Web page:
Berio also wrote music that would grow to fit each performance space. In the Philharmonie, the Sinfonia swelled to fit the vast space, where the acoustic  is so fine that it doesn’t dampen fine detail. This time the whispers in the voice parts could be heard, imperceptibly, and tiny figures in the orchestration weren’t lost  Though Berio uses a large orchestra, big blast is not the way to do this piece.  Harding builds up the layers of colour and texture so they shine . Much in the way Impressionist painters kept their brush strokes clear.  Thus the elegant symmetry of the programme, balancing Berio’s Sinfonia with Debussy La Mer. Both pieces are impressionistic in the way details are built up without being muddied, individual cells kept clean and vibrant. La Mer was revolutionary because it marked a sea change in style. It thrives best when conducted like this, where the energy flows freely.  For French orchestras La Mer is a signature piece : the symbol of modern French style.  

In Sinfonia, Berio also makes references to Ligeti and specifically to Atmosphères.  Perfectly logical then to follow Sinfonia with Ligeti’s Poème symphonique where 100 metronomes tick, each in slightly different ways. Ligeti’s playing with time, and measures of time : the principles of music, where his “players” are usually the means by which music is regulated. More quirky humour ! In a long concert like this, it gave the regular orchestra a rest while the audience worked. If they understood, which they probably did since it’s quite a well known piece. Again, proof that music exists in many forms ! Thus Widmann’s Fantasie for solo clarinet, heard in March this year at the opening concert at the Pierre Boulez Saal in Berlin. The Paris Philharmonie is a much bigger space, but the piece adapted well,  as if the sound of the clarinet were moving around the hall, reaching out into its distances. If anything, I much preferred this new spatial dimension. It makes the piece intriguing, as if the instrument were exploring and responding to its environment.  Like shepherds of Ancient Greece, playing flutes whose sound carries over vast spaces.  Another connection to the themes in Berio’s Sinfonia.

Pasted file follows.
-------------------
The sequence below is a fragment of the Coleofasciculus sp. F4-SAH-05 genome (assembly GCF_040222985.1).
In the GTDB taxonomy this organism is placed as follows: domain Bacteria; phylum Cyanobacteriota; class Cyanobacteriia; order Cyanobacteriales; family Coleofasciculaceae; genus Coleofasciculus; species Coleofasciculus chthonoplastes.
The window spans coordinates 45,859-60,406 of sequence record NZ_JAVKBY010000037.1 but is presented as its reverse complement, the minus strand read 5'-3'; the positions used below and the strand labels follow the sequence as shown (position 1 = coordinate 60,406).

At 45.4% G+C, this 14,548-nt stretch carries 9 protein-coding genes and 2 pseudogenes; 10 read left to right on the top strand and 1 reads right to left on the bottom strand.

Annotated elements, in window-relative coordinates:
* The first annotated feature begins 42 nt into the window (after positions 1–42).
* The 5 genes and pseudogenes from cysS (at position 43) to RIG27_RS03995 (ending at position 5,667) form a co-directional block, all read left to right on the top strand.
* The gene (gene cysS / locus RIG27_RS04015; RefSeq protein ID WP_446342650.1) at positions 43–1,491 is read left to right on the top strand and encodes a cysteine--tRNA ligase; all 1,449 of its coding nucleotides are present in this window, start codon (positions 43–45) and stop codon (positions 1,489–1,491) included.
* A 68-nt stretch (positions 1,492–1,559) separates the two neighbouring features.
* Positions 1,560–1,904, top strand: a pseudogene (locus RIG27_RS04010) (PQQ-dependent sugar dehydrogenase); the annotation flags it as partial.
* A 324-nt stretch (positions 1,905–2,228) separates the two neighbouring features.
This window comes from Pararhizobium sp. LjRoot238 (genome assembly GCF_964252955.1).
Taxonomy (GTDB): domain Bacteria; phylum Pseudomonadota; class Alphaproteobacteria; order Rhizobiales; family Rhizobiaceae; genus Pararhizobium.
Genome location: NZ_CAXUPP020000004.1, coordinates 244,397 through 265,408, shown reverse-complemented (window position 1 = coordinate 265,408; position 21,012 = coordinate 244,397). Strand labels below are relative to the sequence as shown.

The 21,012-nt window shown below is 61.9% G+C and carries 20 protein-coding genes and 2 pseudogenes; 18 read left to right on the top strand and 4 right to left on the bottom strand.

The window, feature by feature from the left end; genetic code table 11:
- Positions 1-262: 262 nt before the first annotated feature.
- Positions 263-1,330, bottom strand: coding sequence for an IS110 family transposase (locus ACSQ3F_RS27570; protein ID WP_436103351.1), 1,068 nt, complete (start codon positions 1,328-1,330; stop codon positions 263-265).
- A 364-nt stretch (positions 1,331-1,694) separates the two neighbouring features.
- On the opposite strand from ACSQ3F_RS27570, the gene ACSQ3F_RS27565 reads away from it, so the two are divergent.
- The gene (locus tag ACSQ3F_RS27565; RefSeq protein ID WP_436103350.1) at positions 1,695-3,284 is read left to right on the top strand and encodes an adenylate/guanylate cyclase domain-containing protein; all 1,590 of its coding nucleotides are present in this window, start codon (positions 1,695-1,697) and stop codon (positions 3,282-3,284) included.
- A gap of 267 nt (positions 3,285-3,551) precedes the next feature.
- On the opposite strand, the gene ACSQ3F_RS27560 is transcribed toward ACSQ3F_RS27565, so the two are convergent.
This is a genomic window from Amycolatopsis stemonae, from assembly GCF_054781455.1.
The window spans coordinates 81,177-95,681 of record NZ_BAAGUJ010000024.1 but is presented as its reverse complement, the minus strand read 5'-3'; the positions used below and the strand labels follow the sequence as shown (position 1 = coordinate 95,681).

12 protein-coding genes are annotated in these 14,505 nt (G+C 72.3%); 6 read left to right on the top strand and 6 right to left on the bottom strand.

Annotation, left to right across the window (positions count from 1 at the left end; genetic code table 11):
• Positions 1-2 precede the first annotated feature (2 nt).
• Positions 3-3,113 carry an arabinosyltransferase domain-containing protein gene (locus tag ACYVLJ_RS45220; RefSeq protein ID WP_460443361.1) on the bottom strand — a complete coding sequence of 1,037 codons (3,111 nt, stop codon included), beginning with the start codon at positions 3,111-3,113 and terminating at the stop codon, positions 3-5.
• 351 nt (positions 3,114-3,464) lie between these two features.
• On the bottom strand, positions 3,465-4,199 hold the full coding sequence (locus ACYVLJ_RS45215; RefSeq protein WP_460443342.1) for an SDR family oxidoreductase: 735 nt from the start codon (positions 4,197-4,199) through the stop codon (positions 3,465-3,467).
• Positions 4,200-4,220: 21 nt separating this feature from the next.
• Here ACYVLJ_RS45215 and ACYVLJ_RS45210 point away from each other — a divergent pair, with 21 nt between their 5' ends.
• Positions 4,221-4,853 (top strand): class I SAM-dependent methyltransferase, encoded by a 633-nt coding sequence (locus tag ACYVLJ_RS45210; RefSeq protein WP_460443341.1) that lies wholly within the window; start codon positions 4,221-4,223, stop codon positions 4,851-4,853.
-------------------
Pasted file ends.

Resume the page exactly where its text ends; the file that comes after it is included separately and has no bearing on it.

Stravinsky’s Symphony of Psalms, another hybrid form, blending the form of ritual religious music to orchestral style, at once ancient and modern.  It also combines orchestra with choir (the Choir of the Orchestre de Paris, Choirmaster Lionel Sow).  The ideas in Berio’s Sinfonia again, but with the unmistakable austerity that would mark Stravinsky’s later style. Huge blocks of sound, hewn as if from a rockface, yet moving forward with slow but monumental pace.  Stravinsky, Berio and Debussy, three very different composers but each creating new form.   In contrast,  Jörg Widmann’s  Au cœur de Paris written for the orchestra’s 50th birthday. It’s a party piece,  tumbling different clichés of Paris together in merry profusion.  Yet another nod to Berio and his sense of humour ! 

Listen to the concert here (available for the next six months)


Original Source: Orchestre de Paris 50th Birthday Party – Berio Sinfonia flows free